We are currently working with the Tennessee Sleep Society and the Tennessee Society for Respiratory Care to develop talking points, letters, and other pieces of communication to address this legislation.

State Society Update

AAST continues to move forward establishing a state sleep society in states that do not currently have a society. The purpose of the sleep society initiative is to strengthen the sleep care community in the state, and to provide a forum that will serve to educate members and protect the profession from any issues that may affect their practice.

At the start of this initiative there were 18 state sleep societies. Currently there are 28 societies. Beginning April 2009 we will be working with 10 new states: Arizona, Arkansas, Connecticut, Maryland, Mississippi, New Hampshire, Oklahoma, Oregon, South Carolina, Utah.
User avatar
strawberri
Moderator
 
Posts: 1826
Joined: Tue Sep 05, 2006 3:58 am
Location: 100% Eastern Kentucky Hillbilly

Re: 03-19-09 Update on 7 States

Postby MrBig » Sat Mar 21, 2009 2:46 am

strawberri wrote:Beginning April 2009 we will be working with 10 new states: Arizona, Arkansas, Connecticut, Maryland, Mississippi, New Hampshire, Oklahoma, Oregon, South Carolina, Utah.


Image
User avatar
MrBig
Senior Member
 
Posts: 1210
Joined: Fri Oct 26, 2007 9:57 pm
Location: New Atlantis

Postby ReDEyEz » Sat Mar 21, 2009 4:51 am

I love that AARC/TN thinks that they should have the right to run a sleep study without an RPSGT credential. When exactly did they get trained in EEG, EMG, and EKG?
User avatar
ReDEyEz
Senior Member
 
Posts: 402
Joined: Wed Apr 05, 2006 6:59 am

Postby strawberri » Sat Mar 21, 2009 6:25 am

Wondered about that myself!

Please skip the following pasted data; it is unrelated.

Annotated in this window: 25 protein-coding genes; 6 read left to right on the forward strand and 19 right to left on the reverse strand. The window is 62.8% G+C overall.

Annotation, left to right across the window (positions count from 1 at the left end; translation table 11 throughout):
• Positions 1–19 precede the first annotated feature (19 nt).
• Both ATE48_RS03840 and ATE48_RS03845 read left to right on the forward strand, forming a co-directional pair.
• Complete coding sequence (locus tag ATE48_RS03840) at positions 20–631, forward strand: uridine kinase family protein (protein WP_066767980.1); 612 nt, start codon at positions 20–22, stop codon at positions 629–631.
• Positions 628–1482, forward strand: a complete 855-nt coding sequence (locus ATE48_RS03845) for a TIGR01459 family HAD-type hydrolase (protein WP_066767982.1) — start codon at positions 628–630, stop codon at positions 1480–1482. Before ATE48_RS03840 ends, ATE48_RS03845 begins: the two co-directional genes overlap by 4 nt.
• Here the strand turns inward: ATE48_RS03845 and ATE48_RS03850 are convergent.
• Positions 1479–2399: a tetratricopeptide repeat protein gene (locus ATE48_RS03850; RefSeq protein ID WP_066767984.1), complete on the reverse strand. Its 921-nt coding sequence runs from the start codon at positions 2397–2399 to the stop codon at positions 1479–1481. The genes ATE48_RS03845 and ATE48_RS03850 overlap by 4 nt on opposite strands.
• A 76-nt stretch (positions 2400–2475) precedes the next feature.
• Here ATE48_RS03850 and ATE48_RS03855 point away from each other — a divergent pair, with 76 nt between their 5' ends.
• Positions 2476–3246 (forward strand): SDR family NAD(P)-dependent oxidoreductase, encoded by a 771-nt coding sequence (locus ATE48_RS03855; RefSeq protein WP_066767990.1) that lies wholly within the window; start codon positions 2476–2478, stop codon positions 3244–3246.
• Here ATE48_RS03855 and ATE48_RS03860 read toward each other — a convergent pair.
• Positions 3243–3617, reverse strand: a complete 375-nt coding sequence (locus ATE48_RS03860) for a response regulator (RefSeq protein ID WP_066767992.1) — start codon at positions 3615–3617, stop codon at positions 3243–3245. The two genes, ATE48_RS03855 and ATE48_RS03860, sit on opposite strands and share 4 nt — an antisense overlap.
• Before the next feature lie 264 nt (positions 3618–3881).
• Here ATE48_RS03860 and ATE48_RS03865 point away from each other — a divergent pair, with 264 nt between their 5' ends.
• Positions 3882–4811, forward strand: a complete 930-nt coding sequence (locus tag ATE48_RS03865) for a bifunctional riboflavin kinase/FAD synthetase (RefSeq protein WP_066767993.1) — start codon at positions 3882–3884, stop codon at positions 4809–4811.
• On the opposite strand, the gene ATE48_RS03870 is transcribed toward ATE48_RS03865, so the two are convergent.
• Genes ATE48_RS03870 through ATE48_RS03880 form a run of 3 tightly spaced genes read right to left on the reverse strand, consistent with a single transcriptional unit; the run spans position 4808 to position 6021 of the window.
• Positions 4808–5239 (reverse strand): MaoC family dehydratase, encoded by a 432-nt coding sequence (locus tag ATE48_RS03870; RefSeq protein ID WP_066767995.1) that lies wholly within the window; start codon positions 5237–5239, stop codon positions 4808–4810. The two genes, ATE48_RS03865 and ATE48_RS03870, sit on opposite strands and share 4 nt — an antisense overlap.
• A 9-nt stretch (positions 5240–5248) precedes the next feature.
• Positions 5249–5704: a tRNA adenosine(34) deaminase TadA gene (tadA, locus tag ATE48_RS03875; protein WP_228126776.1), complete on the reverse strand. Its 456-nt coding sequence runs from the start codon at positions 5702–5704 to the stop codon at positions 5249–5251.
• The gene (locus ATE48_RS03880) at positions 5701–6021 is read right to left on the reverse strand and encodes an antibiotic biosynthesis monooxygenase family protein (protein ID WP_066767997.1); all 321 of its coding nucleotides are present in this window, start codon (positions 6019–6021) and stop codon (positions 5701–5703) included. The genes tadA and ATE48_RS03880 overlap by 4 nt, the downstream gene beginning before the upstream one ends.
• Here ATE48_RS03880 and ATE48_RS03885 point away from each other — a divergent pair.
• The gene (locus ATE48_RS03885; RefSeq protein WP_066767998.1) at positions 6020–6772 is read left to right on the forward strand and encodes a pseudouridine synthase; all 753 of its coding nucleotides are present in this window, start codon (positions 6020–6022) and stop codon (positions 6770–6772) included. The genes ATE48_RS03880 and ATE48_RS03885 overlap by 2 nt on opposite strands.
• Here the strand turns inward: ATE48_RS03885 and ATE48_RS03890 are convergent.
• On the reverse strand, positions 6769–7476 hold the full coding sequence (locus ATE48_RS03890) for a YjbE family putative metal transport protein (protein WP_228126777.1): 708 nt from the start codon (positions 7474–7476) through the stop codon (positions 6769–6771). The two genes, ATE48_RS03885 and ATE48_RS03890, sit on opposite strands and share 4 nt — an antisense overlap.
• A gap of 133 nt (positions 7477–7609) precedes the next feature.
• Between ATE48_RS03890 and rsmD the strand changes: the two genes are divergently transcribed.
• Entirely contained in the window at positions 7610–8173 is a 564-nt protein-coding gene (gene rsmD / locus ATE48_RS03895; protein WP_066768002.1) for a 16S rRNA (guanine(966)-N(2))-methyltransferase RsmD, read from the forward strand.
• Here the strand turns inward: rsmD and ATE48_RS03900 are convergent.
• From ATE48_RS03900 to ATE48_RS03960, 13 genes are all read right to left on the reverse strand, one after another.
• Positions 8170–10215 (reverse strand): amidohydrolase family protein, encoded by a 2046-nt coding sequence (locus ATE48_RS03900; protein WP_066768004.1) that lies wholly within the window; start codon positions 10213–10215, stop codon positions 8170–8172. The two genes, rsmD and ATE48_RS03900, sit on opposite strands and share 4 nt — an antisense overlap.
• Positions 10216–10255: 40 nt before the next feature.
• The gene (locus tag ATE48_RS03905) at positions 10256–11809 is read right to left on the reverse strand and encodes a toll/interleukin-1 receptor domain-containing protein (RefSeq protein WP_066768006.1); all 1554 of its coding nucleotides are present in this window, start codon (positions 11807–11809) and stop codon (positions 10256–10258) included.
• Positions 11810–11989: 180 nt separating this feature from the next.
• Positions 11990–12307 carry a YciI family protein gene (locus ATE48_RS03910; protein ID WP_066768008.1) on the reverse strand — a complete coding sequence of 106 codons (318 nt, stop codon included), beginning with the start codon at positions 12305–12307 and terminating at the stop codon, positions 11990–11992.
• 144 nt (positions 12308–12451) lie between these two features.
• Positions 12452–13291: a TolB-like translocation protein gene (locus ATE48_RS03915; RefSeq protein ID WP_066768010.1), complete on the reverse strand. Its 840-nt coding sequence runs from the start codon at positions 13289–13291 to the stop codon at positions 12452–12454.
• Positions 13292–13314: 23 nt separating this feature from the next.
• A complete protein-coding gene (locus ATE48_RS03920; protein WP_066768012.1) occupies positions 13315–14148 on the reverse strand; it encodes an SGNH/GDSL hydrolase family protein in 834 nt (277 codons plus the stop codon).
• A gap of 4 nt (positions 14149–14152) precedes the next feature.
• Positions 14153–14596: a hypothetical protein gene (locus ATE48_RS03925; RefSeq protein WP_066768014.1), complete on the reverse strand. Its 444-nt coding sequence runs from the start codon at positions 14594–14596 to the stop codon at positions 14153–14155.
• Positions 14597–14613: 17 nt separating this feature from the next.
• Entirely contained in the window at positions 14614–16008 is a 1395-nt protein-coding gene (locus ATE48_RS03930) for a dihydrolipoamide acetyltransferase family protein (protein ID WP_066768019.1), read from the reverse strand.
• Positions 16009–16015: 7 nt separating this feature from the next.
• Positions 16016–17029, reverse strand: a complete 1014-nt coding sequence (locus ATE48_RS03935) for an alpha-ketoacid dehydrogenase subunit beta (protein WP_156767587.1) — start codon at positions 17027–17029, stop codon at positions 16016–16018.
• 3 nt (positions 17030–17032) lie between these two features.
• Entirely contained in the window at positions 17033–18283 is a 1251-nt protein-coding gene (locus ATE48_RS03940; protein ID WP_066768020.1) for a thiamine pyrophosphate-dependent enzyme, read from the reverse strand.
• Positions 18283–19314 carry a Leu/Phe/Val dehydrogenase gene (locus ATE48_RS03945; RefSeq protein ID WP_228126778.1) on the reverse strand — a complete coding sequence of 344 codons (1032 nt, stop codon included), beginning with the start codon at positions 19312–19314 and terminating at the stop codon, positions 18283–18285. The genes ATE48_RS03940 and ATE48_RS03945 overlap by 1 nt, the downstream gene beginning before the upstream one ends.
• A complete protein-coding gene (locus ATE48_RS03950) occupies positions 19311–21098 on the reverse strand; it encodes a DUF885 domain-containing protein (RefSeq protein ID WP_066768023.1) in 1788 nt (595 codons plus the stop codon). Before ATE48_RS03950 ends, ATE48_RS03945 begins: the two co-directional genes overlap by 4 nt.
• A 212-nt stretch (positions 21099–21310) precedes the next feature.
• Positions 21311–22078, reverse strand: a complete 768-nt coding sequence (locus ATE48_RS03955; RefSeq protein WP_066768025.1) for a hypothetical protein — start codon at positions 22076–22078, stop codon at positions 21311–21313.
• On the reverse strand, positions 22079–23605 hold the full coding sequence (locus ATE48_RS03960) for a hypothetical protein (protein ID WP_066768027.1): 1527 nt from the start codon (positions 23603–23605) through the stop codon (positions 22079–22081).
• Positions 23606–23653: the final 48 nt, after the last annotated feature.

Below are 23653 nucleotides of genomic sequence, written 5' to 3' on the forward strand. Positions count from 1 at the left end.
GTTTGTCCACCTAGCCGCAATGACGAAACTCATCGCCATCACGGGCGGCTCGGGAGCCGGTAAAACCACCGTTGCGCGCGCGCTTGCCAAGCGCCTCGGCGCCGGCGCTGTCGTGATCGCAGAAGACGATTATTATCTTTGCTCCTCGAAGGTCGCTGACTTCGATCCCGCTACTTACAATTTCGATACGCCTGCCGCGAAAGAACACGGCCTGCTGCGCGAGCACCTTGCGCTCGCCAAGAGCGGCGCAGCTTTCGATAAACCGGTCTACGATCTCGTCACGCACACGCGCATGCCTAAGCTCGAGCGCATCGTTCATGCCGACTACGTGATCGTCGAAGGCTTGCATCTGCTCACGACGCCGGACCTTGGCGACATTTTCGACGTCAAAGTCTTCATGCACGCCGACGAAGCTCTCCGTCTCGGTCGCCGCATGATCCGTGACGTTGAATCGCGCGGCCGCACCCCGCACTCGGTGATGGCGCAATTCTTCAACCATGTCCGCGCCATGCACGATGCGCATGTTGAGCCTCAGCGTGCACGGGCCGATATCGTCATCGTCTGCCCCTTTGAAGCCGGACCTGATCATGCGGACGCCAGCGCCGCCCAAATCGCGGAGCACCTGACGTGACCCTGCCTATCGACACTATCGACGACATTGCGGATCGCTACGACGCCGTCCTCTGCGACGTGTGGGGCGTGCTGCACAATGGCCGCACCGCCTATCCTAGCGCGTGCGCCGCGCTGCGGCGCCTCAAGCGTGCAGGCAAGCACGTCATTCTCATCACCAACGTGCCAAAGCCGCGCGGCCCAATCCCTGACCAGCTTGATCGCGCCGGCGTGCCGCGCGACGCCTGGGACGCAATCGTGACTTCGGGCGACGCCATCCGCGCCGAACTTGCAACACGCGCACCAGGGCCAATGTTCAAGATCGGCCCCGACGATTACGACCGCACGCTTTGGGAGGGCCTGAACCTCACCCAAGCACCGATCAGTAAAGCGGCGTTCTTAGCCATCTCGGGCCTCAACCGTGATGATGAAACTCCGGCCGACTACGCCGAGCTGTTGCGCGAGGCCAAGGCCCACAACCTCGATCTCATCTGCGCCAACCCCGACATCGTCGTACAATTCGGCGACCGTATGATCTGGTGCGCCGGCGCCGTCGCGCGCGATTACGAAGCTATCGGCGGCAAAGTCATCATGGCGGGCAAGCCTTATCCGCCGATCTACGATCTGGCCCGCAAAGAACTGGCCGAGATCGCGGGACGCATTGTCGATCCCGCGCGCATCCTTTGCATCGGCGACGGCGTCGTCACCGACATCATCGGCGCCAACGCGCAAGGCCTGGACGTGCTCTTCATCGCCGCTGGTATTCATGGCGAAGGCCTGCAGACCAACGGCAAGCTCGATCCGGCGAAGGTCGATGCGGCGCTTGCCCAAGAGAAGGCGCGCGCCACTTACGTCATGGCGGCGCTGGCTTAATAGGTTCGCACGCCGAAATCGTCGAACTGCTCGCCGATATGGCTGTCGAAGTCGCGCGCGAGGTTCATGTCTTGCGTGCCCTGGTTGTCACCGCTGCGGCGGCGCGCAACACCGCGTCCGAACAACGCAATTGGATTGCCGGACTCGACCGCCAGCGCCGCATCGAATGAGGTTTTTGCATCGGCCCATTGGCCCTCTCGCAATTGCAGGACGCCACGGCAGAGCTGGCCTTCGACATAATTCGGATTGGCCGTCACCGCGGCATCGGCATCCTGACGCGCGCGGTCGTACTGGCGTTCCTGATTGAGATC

User avatar
strawberri
Moderator
 
Posts: 1826
Joined: Tue Sep 05, 2006 3:58 am
Location: 100% Eastern Kentucky Hillbilly

Postby MrBig » Sat Mar 21, 2009 6:43 am

ReDEyEz wrote:I love that AARC/TN thinks that they should have the right to run a sleep study without an RPSGT credential. When exactly did they get trained in EEG, EMG, and EKG?


I saw a job opening for a Sleep Tech in NY today online. It required you be a RRT or LVN. Really? An LVN? So.....you can be a RPSGT with tons of experience but they'll hire a LVN who knows nothing about anything a sleep tech does. I just don't understand some of these people.
User avatar
MrBig
Senior Member
 
Posts: 1210
Joined: Fri Oct 26, 2007 9:57 pm
Location: New Atlantis

Postby somnonaut » Sat Mar 21, 2009 1:26 pm

Just got the NBRC post card sent to the lab spouting the terribficness of thei new Sleep crednetial. I wrote "RETURN TO SENDER, NO SUCH VALID CRENTIAL" on it and put it back in the mail.
User avatar
somnonaut
Senior Member
 
Posts: 14160
Joined: Thu Dec 11, 2003 6:03 pm
Location: http://tinyurl.com/righteousdude

Postby Sleepladypalmdesert » Sat Mar 21, 2009 4:39 pm

I actually heard that the new test will have only 150 questions and none relating to respiratory care due to the fact that they are already RCPs. My question...how many of those questions will be related to neurology, filters, etc.

My guess is that it will be a watered down test which will allow the "credentialing" of a large number of RCPs. Those with this credential will be so poorly trained that, in time, the RPSGT credential will still be that credential held in highest regard.
User avatar
Sleepladypalmdesert
Senior Member
 
Posts: 856
Joined: Wed Nov 21, 2007 5:18 am